Photo: Felix Carroll
A Holiday in a Holy Way
He didn't even consider the typical motivator when making vacation plans. Rather, his motivator was a desire to "go to" rather than "get away." That's why he visited the National Shrine of The Divine Mercy in Stockbridge, Mass. He wished to go deep into the heart of the Divine Mercy message and devotion.
Father Anthony Saverimuthu, a diocesan priest from southern India, had a cursory knowledge of the Divine Mercy revelations of St. Maria Faustina Kowalska. He wants to know more. With a month off, he arrived in the United States in mid-May and made his way to the Marian Fathers in Stockbridge, where he stayed for nearly three weeks living in community with the Marians.
"I wanted to make use of this holiday in a meaningful way, so that's why I'm here," he said in an interview on June 1.
When studying in France in the 1990s he was on a trip to Germany when he met a Sri Lankan woman. During conversation, for whatever reason, she inquired about the Chaplet of The Divine Mercy and its origin. Father Anthony knew next to nothing about it, but promised to get back to her. On her behalf, when he returned to France, he asked some priest friends. They told him the facts as they knew them — how Jesus, through revelations to a lowly, uneducated Polish nun in the 1930s, presented new forms of devotion to His mercy and reminded us how we are called to completely trust in Him, to accept His mercy with thanksgiving and be merciful as He is merciful.
Saint Faustina documented these revelations in her Diary, a copy of which Fr. Anthony is now a proud owner. Indeed, during his stay, the Marians presented Fr. Anthony with a stack of Divine Mercy materials — more than he could fit in his carry-on luggage — including a copy, in French, of the findings on the holiness of St. Faustina from the Congregation for the Causes of the Saints.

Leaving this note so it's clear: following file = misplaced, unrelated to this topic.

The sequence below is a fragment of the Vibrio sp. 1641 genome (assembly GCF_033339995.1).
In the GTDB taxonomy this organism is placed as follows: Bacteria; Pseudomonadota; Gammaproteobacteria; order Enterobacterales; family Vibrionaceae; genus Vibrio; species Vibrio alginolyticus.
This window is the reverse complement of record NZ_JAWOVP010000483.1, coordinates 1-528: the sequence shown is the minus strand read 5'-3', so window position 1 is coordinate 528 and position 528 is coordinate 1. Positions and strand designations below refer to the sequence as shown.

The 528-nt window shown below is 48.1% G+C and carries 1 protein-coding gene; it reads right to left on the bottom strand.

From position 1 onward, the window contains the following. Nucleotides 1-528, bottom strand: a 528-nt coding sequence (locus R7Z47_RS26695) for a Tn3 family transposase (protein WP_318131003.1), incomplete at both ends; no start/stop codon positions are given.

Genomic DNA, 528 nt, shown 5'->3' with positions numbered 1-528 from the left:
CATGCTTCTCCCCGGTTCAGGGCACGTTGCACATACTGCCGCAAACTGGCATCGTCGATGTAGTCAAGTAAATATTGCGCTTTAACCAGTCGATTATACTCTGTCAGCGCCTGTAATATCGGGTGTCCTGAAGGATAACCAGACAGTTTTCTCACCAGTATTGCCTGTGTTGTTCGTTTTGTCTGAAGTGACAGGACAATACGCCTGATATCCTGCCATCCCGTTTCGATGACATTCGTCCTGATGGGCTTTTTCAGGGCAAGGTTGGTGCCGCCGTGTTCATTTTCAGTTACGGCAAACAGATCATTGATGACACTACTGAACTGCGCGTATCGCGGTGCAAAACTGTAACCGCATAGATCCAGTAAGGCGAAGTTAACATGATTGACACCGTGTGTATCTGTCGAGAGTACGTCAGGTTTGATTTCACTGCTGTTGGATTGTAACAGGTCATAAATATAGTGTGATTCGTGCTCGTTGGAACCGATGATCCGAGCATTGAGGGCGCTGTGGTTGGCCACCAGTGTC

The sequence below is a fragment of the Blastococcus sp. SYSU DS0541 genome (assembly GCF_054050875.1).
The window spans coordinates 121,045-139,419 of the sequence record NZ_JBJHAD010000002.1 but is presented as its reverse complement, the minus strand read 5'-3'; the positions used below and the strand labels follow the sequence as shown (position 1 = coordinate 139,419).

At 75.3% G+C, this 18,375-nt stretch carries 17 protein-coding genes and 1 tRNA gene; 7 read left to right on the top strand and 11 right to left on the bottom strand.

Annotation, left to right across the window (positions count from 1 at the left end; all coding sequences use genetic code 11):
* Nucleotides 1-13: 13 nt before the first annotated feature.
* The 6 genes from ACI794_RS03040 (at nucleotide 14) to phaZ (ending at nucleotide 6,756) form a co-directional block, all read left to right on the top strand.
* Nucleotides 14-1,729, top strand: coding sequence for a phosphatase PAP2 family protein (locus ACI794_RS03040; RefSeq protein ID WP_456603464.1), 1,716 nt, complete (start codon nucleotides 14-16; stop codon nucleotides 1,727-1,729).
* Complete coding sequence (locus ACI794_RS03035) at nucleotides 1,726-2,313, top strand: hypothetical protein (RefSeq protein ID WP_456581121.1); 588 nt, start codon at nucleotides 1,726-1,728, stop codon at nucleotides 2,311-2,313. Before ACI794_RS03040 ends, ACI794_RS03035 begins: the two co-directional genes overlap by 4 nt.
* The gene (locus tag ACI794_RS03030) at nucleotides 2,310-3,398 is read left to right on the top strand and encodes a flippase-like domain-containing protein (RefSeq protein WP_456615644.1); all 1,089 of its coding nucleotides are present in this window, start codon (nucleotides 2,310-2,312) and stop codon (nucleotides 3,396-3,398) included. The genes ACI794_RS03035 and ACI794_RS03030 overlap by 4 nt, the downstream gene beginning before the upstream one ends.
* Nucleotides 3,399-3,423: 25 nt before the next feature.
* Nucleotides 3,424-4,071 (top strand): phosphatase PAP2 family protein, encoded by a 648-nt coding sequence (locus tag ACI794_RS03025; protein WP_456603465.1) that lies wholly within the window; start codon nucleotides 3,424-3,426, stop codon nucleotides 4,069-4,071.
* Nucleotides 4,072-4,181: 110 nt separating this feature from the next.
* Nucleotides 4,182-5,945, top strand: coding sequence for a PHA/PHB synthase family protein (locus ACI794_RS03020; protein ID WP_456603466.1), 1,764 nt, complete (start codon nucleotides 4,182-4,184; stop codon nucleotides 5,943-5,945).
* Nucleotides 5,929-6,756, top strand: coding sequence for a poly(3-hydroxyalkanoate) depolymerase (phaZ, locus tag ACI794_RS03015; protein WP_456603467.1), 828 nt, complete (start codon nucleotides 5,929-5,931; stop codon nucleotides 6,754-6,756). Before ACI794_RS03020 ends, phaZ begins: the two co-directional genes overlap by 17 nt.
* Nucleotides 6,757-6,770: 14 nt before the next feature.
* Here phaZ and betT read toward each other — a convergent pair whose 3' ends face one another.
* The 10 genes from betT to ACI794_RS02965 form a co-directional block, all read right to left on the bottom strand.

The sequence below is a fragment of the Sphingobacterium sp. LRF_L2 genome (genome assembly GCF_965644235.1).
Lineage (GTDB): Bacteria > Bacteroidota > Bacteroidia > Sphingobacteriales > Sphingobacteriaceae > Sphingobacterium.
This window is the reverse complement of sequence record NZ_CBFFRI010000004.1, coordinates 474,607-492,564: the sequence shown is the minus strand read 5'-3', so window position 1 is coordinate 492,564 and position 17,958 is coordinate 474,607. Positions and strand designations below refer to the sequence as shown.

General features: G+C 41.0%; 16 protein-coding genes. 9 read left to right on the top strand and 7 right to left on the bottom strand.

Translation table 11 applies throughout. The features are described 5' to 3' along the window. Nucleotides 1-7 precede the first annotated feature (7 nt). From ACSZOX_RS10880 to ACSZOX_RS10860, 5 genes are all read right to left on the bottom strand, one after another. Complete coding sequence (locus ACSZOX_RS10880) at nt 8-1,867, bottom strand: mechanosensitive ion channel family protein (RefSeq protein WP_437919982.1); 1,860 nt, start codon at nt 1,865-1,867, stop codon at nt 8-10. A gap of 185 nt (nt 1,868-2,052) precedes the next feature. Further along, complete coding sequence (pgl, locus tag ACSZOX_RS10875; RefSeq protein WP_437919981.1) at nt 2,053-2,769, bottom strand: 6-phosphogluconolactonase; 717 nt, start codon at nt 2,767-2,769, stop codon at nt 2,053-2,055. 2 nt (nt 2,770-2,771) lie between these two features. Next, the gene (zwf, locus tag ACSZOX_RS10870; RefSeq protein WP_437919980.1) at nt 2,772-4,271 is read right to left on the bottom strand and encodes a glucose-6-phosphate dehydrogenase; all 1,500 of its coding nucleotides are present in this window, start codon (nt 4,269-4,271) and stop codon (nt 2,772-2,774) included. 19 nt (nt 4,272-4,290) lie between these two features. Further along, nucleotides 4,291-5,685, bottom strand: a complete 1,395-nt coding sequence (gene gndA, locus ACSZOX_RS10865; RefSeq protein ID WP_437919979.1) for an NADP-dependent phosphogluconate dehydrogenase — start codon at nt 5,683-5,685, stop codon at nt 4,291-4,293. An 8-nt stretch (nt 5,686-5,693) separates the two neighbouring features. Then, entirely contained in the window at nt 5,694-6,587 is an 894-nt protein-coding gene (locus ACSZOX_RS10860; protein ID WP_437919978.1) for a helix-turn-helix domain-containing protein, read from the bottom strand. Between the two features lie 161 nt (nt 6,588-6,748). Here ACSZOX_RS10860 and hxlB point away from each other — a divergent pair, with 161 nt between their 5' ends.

Geographically and spiritually, Fr. Anthony has come a long way since that day the Sri Lankan woman asked her question. But not at first. After he phoned her back, he didn't pay much attention to Divine Mercy.
"The lady wanted an explanation, and I gave it to her," Fr. Anthony recalled.
But back in India, he heard talks from some priests who were devoted to The Divine Mercy. Eventually, Fr. Anthony got in touch with his good friend Br. Brian Manian, a Marian living in Connecticut and an India native. Father Anthony knew the Marians had a connection to Divine Mercy — that they have been official promoters of Divine Mercy since 1941. Brother Brian invited his old friend to come to Stockbridge and get a crash course on all things Divine Mercy.
"Before, I didn't know much, but after reading the biography on St. Faustina and reading the source itself [the Diary of St. Faustina], you see the whole of Catholic theology in St. Faustina's Diary," Fr. Anthony said. "It is presented in such a way that it must be divine revelation. Given St. Faustina's context and background and considering the complex theology, it's not possible for her to have written that without Christ and the Holy Spirit inspiring her. Even for me — having a philosophical, theological background — I can't write like this."
He continued, "I'm touched by her fidelity to the Catholic Church and her recognition that her spiritual advisor and confessor was a representative of Christ on earth," Fr. Anthony continued. "It makes me think very seriously who I am. It's not just that I'm ordained and it's over. I have an inner urge to continue to be faithful to the calling and to listen to Him and carry out His will. That gives my soul an inner urge to be more faithful and be a proper guide to the people, the people who are entrusted to my care."
Back in India, Fr. Anthony has served as vicar general of his diocese. But he soon begins the next phase of his priestly life as a professor at a seminary. In this, the 25th anniversary of his ordination to the priesthood, he plans to pray the Chaplet everyday.
"And now I'm going to the seminary to teach and to serve in the parish. I have the desire to start this practice of prayer in my parish, and when I get a chance, to teach priests and seminarians about Divine Mercy.
"I want to give this to others," he said, "because I'm convinced."